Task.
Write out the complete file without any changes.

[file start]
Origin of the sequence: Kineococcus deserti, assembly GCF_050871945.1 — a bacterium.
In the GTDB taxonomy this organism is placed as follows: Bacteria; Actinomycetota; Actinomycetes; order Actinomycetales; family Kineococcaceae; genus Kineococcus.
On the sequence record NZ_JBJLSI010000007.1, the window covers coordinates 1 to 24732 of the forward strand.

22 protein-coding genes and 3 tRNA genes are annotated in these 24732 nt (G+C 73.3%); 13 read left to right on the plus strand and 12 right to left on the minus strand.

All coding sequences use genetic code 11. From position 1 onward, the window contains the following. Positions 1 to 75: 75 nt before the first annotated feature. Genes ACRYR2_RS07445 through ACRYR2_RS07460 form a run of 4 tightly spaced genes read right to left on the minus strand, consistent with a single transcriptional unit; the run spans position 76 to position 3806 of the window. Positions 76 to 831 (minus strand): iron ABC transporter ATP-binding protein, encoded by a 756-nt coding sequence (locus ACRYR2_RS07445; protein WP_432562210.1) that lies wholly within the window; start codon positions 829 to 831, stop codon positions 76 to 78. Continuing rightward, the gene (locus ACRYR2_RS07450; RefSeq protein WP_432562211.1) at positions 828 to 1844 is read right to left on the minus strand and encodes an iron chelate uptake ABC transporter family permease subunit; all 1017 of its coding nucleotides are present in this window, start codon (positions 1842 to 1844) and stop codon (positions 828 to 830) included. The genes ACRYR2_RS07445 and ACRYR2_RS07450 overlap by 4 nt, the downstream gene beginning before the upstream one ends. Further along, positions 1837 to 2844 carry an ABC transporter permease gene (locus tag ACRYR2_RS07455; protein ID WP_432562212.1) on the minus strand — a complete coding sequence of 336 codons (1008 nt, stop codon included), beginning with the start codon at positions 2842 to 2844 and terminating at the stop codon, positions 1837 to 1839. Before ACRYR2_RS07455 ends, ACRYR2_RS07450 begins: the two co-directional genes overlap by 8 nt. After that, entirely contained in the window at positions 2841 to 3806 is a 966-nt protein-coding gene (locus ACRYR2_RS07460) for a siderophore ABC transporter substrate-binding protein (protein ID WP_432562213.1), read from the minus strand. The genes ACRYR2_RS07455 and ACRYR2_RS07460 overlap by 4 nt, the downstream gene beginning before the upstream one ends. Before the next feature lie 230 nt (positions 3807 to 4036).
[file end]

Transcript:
Origin of the sequence: Kineococcus deserti, assembly GCF_050871945.1 — a bacterium.
In the GTDB taxonomy this organism is placed as follows: Bacteria; Actinomycetota; Actinomycetes; order Actinomycetales; family Kineococcaceae; genus Kineococcus.
On the sequence record NZ_JBJLSI010000007.1, the window covers coordinates 1 to 24732 of the forward strand.

22 protein-coding genes and 3 tRNA genes are annotated in these 24732 nt (G+C 73.3%); 13 read left to right on the plus strand and 12 right to left on the minus strand.

All coding sequences use genetic code 11. From position 1 onward, the window contains the following. Positions 1 to 75: 75 nt before the first annotated feature. Genes ACRYR2_RS07445 through ACRYR2_RS07460 form a run of 4 tightly spaced genes read right to left on the minus strand, consistent with a single transcriptional unit; the run spans position 76 to position 3806 of the window. Positions 76 to 831 (minus strand): iron ABC transporter ATP-binding protein, encoded by a 756-nt coding sequence (locus ACRYR2_RS07445; protein WP_432562210.1) that lies wholly within the window; start codon positions 829 to 831, stop codon positions 76 to 78. Continuing rightward, the gene (locus ACRYR2_RS07450; RefSeq protein WP_432562211.1) at positions 828 to 1844 is read right to left on the minus strand and encodes an iron chelate uptake ABC transporter family permease subunit; all 1017 of its coding nucleotides are present in this window, start codon (positions 1842 to 1844) and stop codon (positions 828 to 830) included. The genes ACRYR2_RS07445 and ACRYR2_RS07450 overlap by 4 nt, the downstream gene beginning before the upstream one ends. Further along, positions 1837 to 2844 carry an ABC transporter permease gene (locus tag ACRYR2_RS07455; protein ID WP_432562212.1) on the minus strand — a complete coding sequence of 336 codons (1008 nt, stop codon included), beginning with the start codon at positions 2842 to 2844 and terminating at the stop codon, positions 1837 to 1839. Before ACRYR2_RS07455 ends, ACRYR2_RS07450 begins: the two co-directional genes overlap by 8 nt. After that, entirely contained in the window at positions 2841 to 3806 is a 966-nt protein-coding gene (locus ACRYR2_RS07460) for a siderophore ABC transporter substrate-binding protein (protein ID WP_432562213.1), read from the minus strand. The genes ACRYR2_RS07455 and ACRYR2_RS07460 overlap by 4 nt, the downstream gene beginning before the upstream one ends. Before the next feature lie 230 nt (positions 3807 to 4036).